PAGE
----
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One way to play iTunes music over the internet | 15 comments | Create New Account
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One way to play iTunes music over the internet
Authored by: carldr on Jan 09, '08 08:25:45AM

A much better way of copying your music to a new location is by doing :

1. Open iTunes, and go to Preferences » Advanced.
1.1 Change the following settings:
Change iTunes Music folder location to Store:iTunes Music, with Store being your partition name.
1.2 Ensure that Copy Files to iTunes Music Folder When Adding to Library is unchecked.
2. Go to Advanced >> Consolidate Library, and confirm the action in the pop-up window.
3. Wait a while :)

All your music will be copied to the new location, and your iTunes library will be updated at the same time. Your music isn't deleted from the source location.

I much prefer this method, as I've followed the steps details above and I've ended up with iTunes not being able to locate any of my music even though it's in the place matching the iTunes Music folder location. I would still take a backup of your actual iTunes library files though, just in case.



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One way to play iTunes music over the internet
Authored by: nofutureuk on Jan 09, '08 09:04:37AM

The above hint has several problems:
- requires real good upload bandwidth (with low latency from the server)
- assumes that accessing files with iTunes on a network mount is efficient
- you have to fiddle with iTunes libraries
- is sort of complicated (many steps needed)

Anyhow, I would suggest using the iTunes built-in library sharing, if possible. This means that the server must be either Mac OS X or Windows. I think it is also possible to use some sort of daap server on Linux though.

Access to the iTunes shared library can be accomplished over the internet with OpenVPN.

Advantages:
- once you have openvpn running, you basically can do anything you can do at home/LAN (including AFP)
- no fiddling with your iTunes library
- good usage of bandwidth through optimized streaming with daap (with 756kBps upstream, I get hickups with the solution from the above hint, whereas it works super-fluent with iTunes sharing)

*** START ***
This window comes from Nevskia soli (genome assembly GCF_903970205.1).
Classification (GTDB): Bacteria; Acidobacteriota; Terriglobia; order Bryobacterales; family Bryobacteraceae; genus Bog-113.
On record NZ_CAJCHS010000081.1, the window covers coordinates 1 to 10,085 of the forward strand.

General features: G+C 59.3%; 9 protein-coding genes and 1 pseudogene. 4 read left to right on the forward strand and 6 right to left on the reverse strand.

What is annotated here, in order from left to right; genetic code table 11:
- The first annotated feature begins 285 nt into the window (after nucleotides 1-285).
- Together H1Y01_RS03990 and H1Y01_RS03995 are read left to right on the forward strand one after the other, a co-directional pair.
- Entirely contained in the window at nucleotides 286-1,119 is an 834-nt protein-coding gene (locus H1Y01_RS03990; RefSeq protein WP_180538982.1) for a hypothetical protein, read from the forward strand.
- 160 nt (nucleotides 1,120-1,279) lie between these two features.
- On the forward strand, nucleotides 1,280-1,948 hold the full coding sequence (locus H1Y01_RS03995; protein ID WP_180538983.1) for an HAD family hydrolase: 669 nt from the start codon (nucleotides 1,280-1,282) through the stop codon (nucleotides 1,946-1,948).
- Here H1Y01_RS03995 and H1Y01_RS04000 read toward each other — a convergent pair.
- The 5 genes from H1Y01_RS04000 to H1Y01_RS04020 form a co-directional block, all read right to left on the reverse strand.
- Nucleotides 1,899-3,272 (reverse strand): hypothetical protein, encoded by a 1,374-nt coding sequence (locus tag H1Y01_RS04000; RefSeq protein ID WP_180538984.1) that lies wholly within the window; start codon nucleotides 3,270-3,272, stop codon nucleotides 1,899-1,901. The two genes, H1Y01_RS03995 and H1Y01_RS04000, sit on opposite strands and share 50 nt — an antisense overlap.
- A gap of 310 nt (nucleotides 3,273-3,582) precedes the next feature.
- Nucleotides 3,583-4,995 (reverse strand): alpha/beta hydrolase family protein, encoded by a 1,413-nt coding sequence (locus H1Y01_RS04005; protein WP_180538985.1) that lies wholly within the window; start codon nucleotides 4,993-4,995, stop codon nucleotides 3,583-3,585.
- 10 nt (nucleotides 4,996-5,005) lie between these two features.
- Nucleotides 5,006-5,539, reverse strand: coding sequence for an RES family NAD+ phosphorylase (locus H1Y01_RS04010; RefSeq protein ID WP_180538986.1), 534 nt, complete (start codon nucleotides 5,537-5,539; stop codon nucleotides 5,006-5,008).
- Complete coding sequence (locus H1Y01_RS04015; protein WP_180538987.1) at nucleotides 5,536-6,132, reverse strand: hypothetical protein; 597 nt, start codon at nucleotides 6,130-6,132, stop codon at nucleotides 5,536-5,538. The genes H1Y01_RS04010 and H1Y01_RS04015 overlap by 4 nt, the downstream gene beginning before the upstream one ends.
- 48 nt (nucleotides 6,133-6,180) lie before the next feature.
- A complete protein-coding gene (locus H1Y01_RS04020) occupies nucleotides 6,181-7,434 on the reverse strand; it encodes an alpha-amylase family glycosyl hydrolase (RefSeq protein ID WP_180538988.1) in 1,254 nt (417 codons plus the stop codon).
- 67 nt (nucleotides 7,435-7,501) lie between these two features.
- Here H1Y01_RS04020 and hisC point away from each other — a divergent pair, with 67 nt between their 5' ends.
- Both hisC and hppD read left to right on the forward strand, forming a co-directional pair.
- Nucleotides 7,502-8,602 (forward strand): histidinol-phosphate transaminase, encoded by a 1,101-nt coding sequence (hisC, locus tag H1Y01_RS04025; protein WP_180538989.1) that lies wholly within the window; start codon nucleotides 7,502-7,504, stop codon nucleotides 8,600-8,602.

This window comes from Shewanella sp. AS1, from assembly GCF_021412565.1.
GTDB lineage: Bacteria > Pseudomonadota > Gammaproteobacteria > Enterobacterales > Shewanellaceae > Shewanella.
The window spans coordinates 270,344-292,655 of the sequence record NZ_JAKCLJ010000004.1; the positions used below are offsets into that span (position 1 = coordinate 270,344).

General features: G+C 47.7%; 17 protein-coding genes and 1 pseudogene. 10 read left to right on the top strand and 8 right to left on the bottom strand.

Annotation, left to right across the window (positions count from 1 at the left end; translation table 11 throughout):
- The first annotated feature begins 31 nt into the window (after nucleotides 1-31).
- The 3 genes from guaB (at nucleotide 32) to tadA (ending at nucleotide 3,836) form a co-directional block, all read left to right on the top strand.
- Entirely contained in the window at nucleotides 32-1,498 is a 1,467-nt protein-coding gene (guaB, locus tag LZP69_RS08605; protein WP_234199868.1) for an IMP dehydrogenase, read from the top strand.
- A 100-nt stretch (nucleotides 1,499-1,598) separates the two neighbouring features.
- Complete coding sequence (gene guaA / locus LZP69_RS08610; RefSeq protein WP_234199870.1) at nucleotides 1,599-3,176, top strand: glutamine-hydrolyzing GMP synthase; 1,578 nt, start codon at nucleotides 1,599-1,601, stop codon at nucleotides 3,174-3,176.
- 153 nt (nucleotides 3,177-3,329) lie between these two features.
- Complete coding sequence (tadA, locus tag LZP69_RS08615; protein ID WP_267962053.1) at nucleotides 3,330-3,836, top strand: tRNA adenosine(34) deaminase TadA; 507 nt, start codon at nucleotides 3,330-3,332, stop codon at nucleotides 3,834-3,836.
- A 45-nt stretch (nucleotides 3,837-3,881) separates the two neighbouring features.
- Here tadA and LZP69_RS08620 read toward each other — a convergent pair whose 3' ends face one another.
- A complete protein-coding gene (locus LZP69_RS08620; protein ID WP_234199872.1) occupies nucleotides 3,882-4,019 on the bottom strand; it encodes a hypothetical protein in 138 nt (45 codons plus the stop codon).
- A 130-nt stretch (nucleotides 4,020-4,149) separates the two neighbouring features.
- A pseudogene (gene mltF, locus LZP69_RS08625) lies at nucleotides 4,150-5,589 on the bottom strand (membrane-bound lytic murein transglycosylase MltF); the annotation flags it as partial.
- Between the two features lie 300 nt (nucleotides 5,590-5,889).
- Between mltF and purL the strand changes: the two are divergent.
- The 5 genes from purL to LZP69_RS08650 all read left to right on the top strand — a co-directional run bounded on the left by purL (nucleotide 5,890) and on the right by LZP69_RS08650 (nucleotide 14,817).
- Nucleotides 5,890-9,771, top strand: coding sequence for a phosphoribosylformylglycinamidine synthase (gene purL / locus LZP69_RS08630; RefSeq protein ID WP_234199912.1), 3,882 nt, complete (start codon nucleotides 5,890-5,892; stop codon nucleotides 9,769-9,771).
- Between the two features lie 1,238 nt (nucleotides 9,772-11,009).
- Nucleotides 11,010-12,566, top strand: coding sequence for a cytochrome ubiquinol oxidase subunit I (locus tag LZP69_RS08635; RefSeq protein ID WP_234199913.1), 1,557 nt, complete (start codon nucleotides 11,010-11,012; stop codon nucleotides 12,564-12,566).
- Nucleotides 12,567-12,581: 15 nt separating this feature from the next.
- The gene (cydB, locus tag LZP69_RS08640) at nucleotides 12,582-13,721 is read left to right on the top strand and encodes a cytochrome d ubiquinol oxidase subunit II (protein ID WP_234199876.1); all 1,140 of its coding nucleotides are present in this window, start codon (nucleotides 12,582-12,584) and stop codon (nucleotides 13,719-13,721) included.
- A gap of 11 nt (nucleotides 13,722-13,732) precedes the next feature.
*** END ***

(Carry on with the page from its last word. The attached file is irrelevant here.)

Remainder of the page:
- easy use (see the TunnelBlick OpenVPN client)

Disadvantage:
- you have to set up OpenVPN (probably on your router)



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One way to play iTunes music over the internet
Authored by: nofutureuk on Jan 09, '08 09:08:46AM

I forgot to mention a killer problem:

most people use NAT routers, so their machines won't be reachable from the internet in the first place. Instead of going for port forwarding or tunneling systems for single machines, why not setup a tunnel to your LAN at home/wherever.

That's actually the biggest reason why I chose OpenVPN: It does not introduce new problems (except of course setting it up).



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One way to play iTunes music over the internet
Authored by: romahony on Jan 09, '08 01:33:07PM

Have you ever set up iTunes sharing over VPN ?

I wasn't aware that it worked. If you have done this rather than just a theory then fine but please provide some proof of this solution as iTunes sharing works only on the same subnet.



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One way to play iTunes music over the internet
Authored by: nofutureuk on Jan 10, '08 03:01:33AM

yes it does work, I use it daily.

The point is that with OpenVPN you can be in the same subnet... although that is a matter of configuration of the vpn...

The idea is using a VPN to "teleport" your computer to the remote subnet, which really is one of the basic ideas of VPNs in the first place.



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One way to play iTunes music over the internet
Authored by: cobbe on Jan 12, '08 08:07:39PM

I'm trying to use OpenVPN/Tunnelblick to get this working, but I'm still missing something. I've successfully installed and configured OpenVPN and Tunnelblick, and I'm able to ping and even SSH across the VPN connection, so I know that's working. But the VPN client can't see the iTunes library on the VPN server.

I've enabled iTunes sharing on the server and asked the client to look for shared libraries, but that still doesn't help. I know that sharing is working over physical (i.e., non-VPN) networks, because another machine on the server's physical subnet can see the server's library, and the client can see other shared libraries on its (physical) subnet.

You mentioned using OpenVPN/Tunnelblick to "teleport" the client machine to the server's subnet. Does that imply another configuration step I have to perform?



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One way to play iTunes music over the internet
Authored by: nofutureuk on Jan 14, '08 06:18:22AM
The most important thing to note is to use a bridged tunnel, e.g. use a "tap" device. This makes sure that the ethernet segment is essentially enlarged by the connected tunnel endpoints. It also enables DHCP for the client if needed.